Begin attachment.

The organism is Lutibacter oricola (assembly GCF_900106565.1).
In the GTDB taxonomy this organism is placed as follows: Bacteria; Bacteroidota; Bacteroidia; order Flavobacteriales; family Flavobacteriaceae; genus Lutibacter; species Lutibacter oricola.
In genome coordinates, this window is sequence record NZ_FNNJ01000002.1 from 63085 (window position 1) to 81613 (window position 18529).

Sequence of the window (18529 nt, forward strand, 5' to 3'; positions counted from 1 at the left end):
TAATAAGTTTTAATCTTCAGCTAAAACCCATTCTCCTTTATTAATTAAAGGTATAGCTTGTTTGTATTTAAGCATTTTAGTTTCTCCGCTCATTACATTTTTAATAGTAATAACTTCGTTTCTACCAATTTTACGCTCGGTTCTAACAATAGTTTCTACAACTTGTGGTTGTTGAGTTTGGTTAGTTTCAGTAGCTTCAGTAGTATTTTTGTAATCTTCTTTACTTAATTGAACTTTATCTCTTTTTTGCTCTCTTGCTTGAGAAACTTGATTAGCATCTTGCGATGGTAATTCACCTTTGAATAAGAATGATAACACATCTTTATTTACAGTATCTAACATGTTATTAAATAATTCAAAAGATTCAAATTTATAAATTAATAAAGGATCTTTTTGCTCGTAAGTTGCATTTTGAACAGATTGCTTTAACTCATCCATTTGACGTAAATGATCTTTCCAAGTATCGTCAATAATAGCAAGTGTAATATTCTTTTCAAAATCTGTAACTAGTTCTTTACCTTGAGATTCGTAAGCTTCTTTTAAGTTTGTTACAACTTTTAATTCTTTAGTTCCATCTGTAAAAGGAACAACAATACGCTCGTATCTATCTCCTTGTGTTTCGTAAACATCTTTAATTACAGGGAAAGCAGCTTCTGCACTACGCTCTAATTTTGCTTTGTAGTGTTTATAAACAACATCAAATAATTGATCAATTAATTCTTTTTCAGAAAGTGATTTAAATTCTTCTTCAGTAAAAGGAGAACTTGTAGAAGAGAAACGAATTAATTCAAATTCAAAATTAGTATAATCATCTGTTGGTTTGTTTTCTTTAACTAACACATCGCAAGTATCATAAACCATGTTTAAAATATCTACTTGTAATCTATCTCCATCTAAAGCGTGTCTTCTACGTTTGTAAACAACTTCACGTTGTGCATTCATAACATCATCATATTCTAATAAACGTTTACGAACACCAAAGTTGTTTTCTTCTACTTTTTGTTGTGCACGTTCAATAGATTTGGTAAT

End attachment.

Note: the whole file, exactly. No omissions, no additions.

The organism is Lutibacter oricola (assembly GCF_900106565.1).
In the GTDB taxonomy this organism is placed as follows: Bacteria; Bacteroidota; Bacteroidia; order Flavobacteriales; family Flavobacteriaceae; genus Lutibacter; species Lutibacter oricola.
In genome coordinates, this window is sequence record NZ_FNNJ01000002.1 from 63085 (window position 1) to 81613 (window position 18529).

Sequence of the window (18529 nt, forward strand, 5' to 3'; positions counted from 1 at the left end):
TAATAAGTTTTAATCTTCAGCTAAAACCCATTCTCCTTTATTAATTAAAGGTATAGCTTGTTTGTATTTAAGCATTTTAGTTTCTCCGCTCATTACATTTTTAATAGTAATAACTTCGTTTCTACCAATTTTACGCTCGGTTCTAACAATAGTTTCTACAACTTGTGGTTGTTGAGTTTGGTTAGTTTCAGTAGCTTCAGTAGTATTTTTGTAATCTTCTTTACTTAATTGAACTTTATCTCTTTTTTGCTCTCTTGCTTGAGAAACTTGATTAGCATCTTGCGATGGTAATTCACCTTTGAATAAGAATGATAACACATCTTTATTTACAGTATCTAACATGTTATTAAATAATTCAAAAGATTCAAATTTATAAATTAATAAAGGATCTTTTTGCTCGTAAGTTGCATTTTGAACAGATTGCTTTAACTCATCCATTTGACGTAAATGATCTTTCCAAGTATCGTCAATAATAGCAAGTGTAATATTCTTTTCAAAATCTGTAACTAGTTCTTTACCTTGAGATTCGTAAGCTTCTTTTAAGTTTGTTACAACTTTTAATTCTTTAGTTCCATCTGTAAAAGGAACAACAATACGCTCGTATCTATCTCCTTGTGTTTCGTAAACATCTTTAATTACAGGGAAAGCAGCTTCTGCACTACGCTCTAATTTTGCTTTGTAGTGTTTATAAACAACATCAAATAATTGATCAATTAATTCTTTTTCAGAAAGTGATTTAAATTCTTCTTCAGTAAAAGGAGAACTTGTAGAAGAGAAACGAATTAATTCAAATTCAAAATTAGTATAATCATCTGTTGGTTTGTTTTCTTTAACTAACACATCGCAAGTATCATAAACCATGTTTAAAATATCTACTTGTAATCTATCTCCATCTAAAGCGTGTCTTCTACGTTTGTAAACAACTTCACGTTGTGCATTCATAACATCATCATATTCTAATAAACGTTTACGAACACCAAAGTTGTTTTCTTCTACTTTTTGTTGTGCACGTTCAATAGATTTGGTAAT